Vanilla Ice-Cream in Galaxy Nexus Sandwich

Ever since I had to give up my recent acquired Sony flagship mobile phone, Xperia S, I looked around in the market for a replacement.

I had wanted to try out Windows Phone. I think Microsoft has finally got their formula right this time round, after failing to gain a foothold in the mobile market with their Windows CE and Windows Mobile products  since 2000. The tiled interface is as evolutionary and refreshing as Apple’s multi touch interface. Fragmentation, which appeared to the biggest culprit in Microsoft’s previous failures in mobile market, is to some extent addressed by Microsoft’s attempt to put in restriction in how manufacturers and developers build and develop their handsets and applications respectively. The end result is a consistent interface, and much tighter control on how applications are being executed and rendered. The key draw back for me is the hardware, as the display and camera functions are not inspiring. I thought I would just get a cheap Windows Phone (since all Windows Phone looks and function the same!) as an interim, but eventually settled with Google Galaxy Nexus because I have always wanted to try out the pure Google experience.

galaxy nexus

Galaxy Nexus

Google Galaxy Nexus, manufactured by Samsung, runs on the latest Android operating system, i.e. Ice-Cream Sandwich (ICS) . With Google’s ICS, they seemed to have finally fixed the memory management issues and streamlined the user experience. I have to say it is a product, out of the box (because with Android being a open source, it doesn’t take a genius to do magic wonder in order to improve its usability), that would seriously compete with the likes of current Windows Phone and iOS. It may seemed like Google’s past desserts (Cupcake, Eclair, Frosted Yorgurt, etc) were a failure, or at best an alpha/beta of their operating system. However, if you trace through Android history, from the first public release (Cupcake) in 2009 to now, versus how long Microsoft put their act together, it is actually quite a remarkable progress. One might argue that Apple did it right in the first iPhone product,  but remember Apple was clever in its product release strategy. It had deliberately omitted key phone function features, and progressively released these missing functions as it rolled out its iPhone roadmap over the course of 5 years.

Galaxy Nexus is made by Samsung

Galaxy Nexus is made by Samsung

Back to Galaxy Nexus, I am not quite impressed by its form factor. It looks as if Samsung has deliberately short changed its development just to make sure it does not cannibalised its own flagship products, i.e. Galaxy S2 and Galaxy Note. The 1280×720 screen is nothing to shout about, until you put it on the brightest setting.  That said, when I put it side by side with Galaxy S2 or Lumia 800 (both of which have the same resolution of 800×480 pixels), it does look as good, if not better, given its higher resolution display. The back battery cover feels plasticky,  almost becoming a classic trademark of Samsung products. Camera is mediocre, as it fares badly when taken under dim lighting condition or trying to capture a fast moving object. How I miss my Xperia S for that matter! Don’t get me wrong, Galaxy Nexus has a decent hardware specification, but my take is that it is a jack of all trades, master of none. That said, I do like the ICS soft keys in the Galaxy Nexus with its backlit implementation. Beneath the soft keys, a multicolored notification LED is featured which glows on selected event such as a missed call or unread message. You can download the app Light Flow to customize your LED configuration, in terms of the events to be notified, colour of the LED notification, or even the rate of the LED pulse!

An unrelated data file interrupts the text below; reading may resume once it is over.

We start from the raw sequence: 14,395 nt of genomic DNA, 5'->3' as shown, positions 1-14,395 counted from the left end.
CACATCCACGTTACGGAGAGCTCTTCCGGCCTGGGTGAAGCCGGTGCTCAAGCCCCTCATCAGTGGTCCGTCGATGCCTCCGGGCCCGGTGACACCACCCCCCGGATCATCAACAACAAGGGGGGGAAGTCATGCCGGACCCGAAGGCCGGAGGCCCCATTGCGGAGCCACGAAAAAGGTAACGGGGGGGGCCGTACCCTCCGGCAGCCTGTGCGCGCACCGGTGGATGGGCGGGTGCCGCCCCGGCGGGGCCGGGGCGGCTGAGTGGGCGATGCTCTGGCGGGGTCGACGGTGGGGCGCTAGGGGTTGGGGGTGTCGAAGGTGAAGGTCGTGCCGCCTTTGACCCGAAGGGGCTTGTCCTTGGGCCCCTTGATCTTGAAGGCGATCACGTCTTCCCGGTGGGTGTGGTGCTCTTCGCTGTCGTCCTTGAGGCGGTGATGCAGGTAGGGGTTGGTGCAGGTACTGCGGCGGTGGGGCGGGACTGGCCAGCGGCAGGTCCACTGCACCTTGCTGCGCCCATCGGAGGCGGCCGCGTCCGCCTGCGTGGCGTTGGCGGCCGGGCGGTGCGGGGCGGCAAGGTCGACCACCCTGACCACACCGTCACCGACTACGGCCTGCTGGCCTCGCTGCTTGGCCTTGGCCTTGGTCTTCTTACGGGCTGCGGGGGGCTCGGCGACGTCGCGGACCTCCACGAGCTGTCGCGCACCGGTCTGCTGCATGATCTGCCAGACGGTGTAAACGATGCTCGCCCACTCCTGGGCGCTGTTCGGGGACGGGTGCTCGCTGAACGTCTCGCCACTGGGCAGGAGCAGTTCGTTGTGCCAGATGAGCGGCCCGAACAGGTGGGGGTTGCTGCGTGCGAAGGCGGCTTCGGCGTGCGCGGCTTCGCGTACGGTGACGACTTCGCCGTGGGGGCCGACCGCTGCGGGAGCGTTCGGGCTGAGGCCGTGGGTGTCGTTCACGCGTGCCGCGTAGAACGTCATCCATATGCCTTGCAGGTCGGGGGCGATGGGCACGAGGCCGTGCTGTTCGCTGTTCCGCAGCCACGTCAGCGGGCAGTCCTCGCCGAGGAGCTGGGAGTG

ICS compliant application will now have all menus at the top corner, freeing up the bottom screen from the cluttered menu

Inside Galaxy Nexus however, the user experience is superb given that it is running on the Ice-Cream Sandwich. Unfortunately, at the point when I got the phone, it was still running on 4.0.3, not 4.0.4 which offers an even more optimal performance. (Nothing stopping me from upgrading it to 4.0.4 though) Regardless, I understand that 4.0.4 was shortly released “OTA” after a few weeks. On the positive notes, the user interface is polished and uncluttered. The multi tasking of applications does not has any slight adverse effect on the overall phone performance. The UI navigation experience is as “buttery” smooth as you can imagine. With a pure Google experience, it also means I do not have those bloated applications that offer bells and whistles at the expense of performance. Given that I have most of my resources resided in Google (mails, contacts, calendar appointments, photos, etc), I have immediate access to every of my content and information the moment I signed into my Google account. No hassle of synchronising or data migration!